12 Years of Boyhood

By Leslie C. Halpern

I saw Richard Linklater’s nearly three-hour dramatic film, Boyhood, recently and was stuck by the commitment of the director and the four principal actors (Patricia Arquette, Ethan Hawke, Ellar Coltrane, and Lorelei Linklater). It’s a movie about moments — many moments during a 12-year period — that comprise the journey from boy to man. The film explores one family during this time as it struggles with divorces and blending of new family members. This unique film was shot over 12 years in Texas, and the cast reunited each year for three-to-four days of shooting (and catching up, no doubt).

All this focus on time, development, change, and maturation, made me wonder: What else can happen in 12 years? Thanks to an afternoon of Internet research, I found some answers.BOYHOOD_finalposter

  • The release of 12 Years a Slave in 2013 forced Linklater to change the name of his film to Boyhood from his planned title of “12 Years” to avoid confusion between the two movies. Based on a memoir, 12 Years a Slave reveals how a free man lived 12 years enslaved to cruel plantation owners before returning to his previous life as a free man.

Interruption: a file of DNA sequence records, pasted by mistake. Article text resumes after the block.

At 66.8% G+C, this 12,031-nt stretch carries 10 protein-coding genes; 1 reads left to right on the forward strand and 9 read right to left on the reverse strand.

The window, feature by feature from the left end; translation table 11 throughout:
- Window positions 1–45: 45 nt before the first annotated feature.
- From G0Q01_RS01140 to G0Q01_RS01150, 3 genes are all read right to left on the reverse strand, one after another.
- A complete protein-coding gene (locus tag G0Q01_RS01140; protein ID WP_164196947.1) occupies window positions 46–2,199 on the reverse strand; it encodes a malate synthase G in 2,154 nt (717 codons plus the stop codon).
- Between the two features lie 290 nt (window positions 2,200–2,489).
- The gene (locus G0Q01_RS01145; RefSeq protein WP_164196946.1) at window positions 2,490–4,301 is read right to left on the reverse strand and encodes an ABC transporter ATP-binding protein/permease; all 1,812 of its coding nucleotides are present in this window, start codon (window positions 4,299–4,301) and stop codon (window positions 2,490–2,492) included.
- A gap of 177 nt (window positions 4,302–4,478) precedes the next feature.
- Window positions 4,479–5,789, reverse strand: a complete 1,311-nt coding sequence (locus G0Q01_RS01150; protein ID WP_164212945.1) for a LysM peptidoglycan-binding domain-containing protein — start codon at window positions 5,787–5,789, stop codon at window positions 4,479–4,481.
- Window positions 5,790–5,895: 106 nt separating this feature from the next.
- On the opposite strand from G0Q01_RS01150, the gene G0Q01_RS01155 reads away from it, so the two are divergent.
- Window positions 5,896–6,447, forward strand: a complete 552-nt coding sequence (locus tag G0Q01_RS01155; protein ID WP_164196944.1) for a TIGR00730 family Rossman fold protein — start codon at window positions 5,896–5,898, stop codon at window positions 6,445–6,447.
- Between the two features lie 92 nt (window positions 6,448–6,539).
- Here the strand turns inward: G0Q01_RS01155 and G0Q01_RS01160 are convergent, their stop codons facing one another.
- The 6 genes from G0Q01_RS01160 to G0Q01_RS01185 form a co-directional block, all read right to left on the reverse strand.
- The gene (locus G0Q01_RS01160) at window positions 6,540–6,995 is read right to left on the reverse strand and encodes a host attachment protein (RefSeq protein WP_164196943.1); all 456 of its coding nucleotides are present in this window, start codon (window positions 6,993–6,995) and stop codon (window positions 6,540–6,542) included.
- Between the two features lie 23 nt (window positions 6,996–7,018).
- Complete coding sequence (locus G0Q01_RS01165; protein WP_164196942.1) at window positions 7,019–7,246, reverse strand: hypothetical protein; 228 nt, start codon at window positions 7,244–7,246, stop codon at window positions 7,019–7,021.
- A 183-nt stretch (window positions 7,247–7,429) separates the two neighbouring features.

• It takes an average of 12 years in the United States for an experimental drug to advance from preclinical testing to a Food and Drug Administration (FDA)-approved drug available in stores.
  • The life span for the average cat, camel, moose, and sheep is 12 years, with the average domestic dog living just one year more.
  • Known as Sheng Xiao, The Chinese Zodiac is based on a twelve year cycle, with each year in the cycle related to an animal sign. Calculated according to the Chinese lunar calendar, these animal signs are the rat, ox, tiger, rabbit, dragon, snake, horse, sheep, monkey, rooster, dog and pig.
  • It takes just under 12 years (11.86 Earth years) for Jupiter to orbit the sun. This translates into 4,332 days.
  • Twelve is often considered a magic number with 12 months in the year and 12 signs of the zodiac.

Well, the number 12 appears to be the lucky number for Richard Linklater, anyway. He’s been receiving awards since the film first started the festival circuit. These awards include Louis Black “Lone Star” Award Recipient (2014 SXSW Film Festival); Silver Bear Best Director Recipient (2014 Berlin International Film Festival); Founder’s Directing Award Recipient (2014 San Francisco International Film Festival); and Best Film, Best Director, Best Actress (Patricia Arquette) Recipient (2014 Seattle International Film Festival).

More awards are likely as word spreads about Boyhood, a beautiful and important film.

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